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Talking to Sir Chris Bonington about Ascent
24th October 2017
In ‘an unrepeatable life of adventure’, Sir Chris Bonington has led 19 Himalayan expeditions, climbed Everest 4 times, made many first ascents of other peaks and is probably Britain’s best known mountaineer.
At the Guildford Book Festival recently, he enthralled the audience with anecdotes from his extraordinary life, told in his newly published autobiography Ascent – A life spent climbing on the edge, and afterwards TripFiction’s Andrew was privileged to speak with him.
An explorer by nature, Chris described being ‘more interested in what is on the other side of a mountain, than by its summit.’
When just 16, he and a school friend hitch-hiked to Wales. They stayed in a hostel overnight, and in thick snow from one of the most extreme winters in years, started climbing Snowdon the following morning. Recognising their inexperience and unable to see the track, they walked with older climbers, but all of them were swept away by an avalanche. They survived. Chris’s friend went home immediately, never wanting to see another mountain. Chris stayed in a B&B overnight, as the hostel was full, and made another attempt the following day. His future was determined.
When asked about his most memorable ascent, Chris talked of Ogre in the Karakoram. Attempting this unconquered peak in 1977 was his toughest and coldest climb. The team went 5 days without food, and long-time climbing buddy Doug Scott broke both legs and had to crawl down the mountain.
TF: I really enjoyed your talk at the Guildford Book Festival. It was interesting to hear you say you are more intrigued about what is on the other side of a summit. Can you please tell TripFiction readers what your favourite hidden places are?
CB: Any wild, natural and open countryside. I was lucky to be President of the Council for National Parks for 10 years, and visited all the Parks. The British Isles really are beautiful, you know. Go to the Mendips. The North Downs. The Cotswolds. Norfolk Broads. Anywhere that is not manicured. And one of the benefits of recent events is that we seem to appreciating more what is on our doorsteps
TF: You spoke of the challenges of growing up. Your mother didn’t drive, there wasn’t much money around and you seemed to hitch lifts everywhere. Do you think your life would have been different in any way, had it been easier for you to travel more widely when young?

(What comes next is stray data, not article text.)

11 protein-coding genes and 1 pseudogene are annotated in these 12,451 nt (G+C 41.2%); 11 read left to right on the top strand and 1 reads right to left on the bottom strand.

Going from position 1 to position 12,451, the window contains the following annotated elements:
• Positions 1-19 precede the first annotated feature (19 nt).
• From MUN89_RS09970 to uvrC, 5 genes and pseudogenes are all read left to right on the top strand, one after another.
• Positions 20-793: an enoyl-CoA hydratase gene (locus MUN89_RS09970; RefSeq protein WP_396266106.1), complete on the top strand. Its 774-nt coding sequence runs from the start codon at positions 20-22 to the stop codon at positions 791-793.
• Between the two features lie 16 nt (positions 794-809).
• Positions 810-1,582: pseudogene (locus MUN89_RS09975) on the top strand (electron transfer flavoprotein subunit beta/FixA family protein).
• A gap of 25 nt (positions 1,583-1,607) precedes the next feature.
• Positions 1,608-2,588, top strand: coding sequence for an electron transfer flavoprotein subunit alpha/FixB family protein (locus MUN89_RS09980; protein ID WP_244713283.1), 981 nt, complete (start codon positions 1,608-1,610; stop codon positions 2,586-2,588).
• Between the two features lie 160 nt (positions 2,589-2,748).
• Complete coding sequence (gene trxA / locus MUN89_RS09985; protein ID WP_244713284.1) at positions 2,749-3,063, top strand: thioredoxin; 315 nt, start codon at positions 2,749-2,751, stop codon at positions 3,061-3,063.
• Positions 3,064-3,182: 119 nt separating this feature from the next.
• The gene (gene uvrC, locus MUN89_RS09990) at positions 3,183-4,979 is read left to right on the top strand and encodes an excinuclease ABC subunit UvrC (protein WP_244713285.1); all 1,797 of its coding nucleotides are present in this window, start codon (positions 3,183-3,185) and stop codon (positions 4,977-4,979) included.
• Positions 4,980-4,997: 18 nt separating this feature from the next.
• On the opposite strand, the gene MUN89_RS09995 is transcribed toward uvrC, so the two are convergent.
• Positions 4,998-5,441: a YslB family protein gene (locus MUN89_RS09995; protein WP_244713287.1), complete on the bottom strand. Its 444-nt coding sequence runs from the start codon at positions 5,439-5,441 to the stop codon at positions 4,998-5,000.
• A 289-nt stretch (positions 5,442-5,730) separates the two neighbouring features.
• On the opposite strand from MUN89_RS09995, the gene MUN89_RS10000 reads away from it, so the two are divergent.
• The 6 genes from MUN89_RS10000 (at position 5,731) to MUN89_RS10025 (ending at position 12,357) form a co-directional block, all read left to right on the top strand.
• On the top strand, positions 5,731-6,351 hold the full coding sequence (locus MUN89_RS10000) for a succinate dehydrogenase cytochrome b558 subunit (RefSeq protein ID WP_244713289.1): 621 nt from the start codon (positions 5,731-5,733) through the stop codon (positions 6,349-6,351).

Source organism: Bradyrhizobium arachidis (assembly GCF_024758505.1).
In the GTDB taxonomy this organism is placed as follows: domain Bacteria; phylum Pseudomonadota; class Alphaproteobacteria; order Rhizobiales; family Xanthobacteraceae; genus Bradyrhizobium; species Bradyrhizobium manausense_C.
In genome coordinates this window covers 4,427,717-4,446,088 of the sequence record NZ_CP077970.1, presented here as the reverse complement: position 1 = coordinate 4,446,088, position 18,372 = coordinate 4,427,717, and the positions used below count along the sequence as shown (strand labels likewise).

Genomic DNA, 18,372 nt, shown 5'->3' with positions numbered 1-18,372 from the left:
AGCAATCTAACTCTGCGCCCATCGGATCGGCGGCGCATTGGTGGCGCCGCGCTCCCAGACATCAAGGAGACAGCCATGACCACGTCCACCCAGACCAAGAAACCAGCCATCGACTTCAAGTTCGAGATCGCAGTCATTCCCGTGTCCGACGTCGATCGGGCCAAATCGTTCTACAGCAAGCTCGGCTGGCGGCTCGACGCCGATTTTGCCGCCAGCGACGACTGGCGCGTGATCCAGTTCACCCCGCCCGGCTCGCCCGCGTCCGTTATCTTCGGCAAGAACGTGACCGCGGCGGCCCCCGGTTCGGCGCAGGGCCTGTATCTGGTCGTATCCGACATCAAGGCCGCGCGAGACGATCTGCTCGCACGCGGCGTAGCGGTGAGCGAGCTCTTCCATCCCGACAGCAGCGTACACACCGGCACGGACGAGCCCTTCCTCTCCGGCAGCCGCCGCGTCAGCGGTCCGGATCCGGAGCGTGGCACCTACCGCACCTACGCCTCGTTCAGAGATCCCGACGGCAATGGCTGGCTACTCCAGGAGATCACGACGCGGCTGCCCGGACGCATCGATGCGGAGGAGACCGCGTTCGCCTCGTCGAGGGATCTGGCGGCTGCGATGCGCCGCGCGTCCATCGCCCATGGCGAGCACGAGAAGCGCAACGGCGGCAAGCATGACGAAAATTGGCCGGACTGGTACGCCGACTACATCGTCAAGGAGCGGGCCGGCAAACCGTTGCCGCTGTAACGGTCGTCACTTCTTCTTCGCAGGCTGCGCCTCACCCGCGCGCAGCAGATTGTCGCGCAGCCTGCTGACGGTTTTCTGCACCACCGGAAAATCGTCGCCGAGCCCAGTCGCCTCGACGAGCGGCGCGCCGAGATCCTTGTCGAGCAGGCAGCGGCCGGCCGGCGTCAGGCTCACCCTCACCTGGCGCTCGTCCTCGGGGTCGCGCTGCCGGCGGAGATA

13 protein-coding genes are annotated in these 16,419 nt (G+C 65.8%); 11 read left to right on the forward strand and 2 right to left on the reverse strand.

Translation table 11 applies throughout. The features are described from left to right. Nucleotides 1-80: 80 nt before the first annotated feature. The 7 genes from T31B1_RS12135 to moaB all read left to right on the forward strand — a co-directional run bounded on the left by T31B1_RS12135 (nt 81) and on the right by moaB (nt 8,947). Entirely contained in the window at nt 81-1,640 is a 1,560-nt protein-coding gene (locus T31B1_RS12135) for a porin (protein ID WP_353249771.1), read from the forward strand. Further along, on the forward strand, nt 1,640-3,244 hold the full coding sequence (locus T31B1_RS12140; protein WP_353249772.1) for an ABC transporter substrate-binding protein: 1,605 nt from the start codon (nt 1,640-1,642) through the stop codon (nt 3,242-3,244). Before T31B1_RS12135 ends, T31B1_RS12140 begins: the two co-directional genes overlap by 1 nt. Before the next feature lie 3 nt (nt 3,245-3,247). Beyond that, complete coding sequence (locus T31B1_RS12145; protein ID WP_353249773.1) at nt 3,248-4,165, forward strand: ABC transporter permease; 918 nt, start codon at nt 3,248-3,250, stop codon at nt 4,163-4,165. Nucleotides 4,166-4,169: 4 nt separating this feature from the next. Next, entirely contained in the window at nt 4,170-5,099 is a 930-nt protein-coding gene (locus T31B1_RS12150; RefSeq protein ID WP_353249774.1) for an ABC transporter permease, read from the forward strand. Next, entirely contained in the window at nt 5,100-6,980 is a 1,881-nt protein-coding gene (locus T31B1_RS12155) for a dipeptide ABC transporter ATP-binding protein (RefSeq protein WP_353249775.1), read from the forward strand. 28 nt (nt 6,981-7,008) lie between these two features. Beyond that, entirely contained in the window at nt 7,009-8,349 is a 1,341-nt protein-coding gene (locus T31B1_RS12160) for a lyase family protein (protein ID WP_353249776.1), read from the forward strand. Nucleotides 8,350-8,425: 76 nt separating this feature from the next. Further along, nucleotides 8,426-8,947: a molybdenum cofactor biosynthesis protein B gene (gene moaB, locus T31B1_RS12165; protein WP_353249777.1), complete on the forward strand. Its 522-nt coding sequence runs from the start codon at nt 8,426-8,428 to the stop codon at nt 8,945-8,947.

CB: I believe that if you have the desire to change the pattern of your life, you will make it happen somehow. Guts. Determination. Vision. The innate drive of an inner person can achieve anything.
TF: You said you enjoyed the film Everest. What about Touching the Void, dramatising the true story of two British climbers and their perilous 1985 ascent of the west face of the notoriously inaccessible Siula Grande in the Peruvian Andes?
CB: The book was superb. Joe Simpson’s publishers asked me to write the foreword, and sent me the manuscript. I started reading it in bed one weekend, and my wife and I were so enthralled by the story that we both read the entire book without getting up, passing pages of the manuscript back and forth. I thought the film complemented the book really well, although I spotted that some of the scenes were filmed in the Alps, rather than in Peru.
TF: I love walking in the mountains, but I’m not brave enough to attempt a technical climb. I have climbed Kilimanjaro, but I don’t want to fill my rucksack with crampons and ice axes. I would love to go to the Himalayas just once before I die. Which route and area would you recommend, and which books could I read before I go?
CB: Go to Nepal. The Manaslu Circuit is off the beaten track, but amongst 8,000 metre peaks. It’s less popular than the Annapurna region but becoming better known. In general west Nepal is still relatively undeveloped. You’ll need a good guide, but there are plenty of boutique trekking companies around now.
And can I let you into a secret? I read very few climbing books!
TF: Ah….so which books do you like reading for enjoyment?
TF: Thank you so much for talking with me, Chris, and for giving TripFiction readers a little glimpse into the person behind all that climbing history. I’ll let you know how it goes in Nepal….
Andrew for the TripFiction Team
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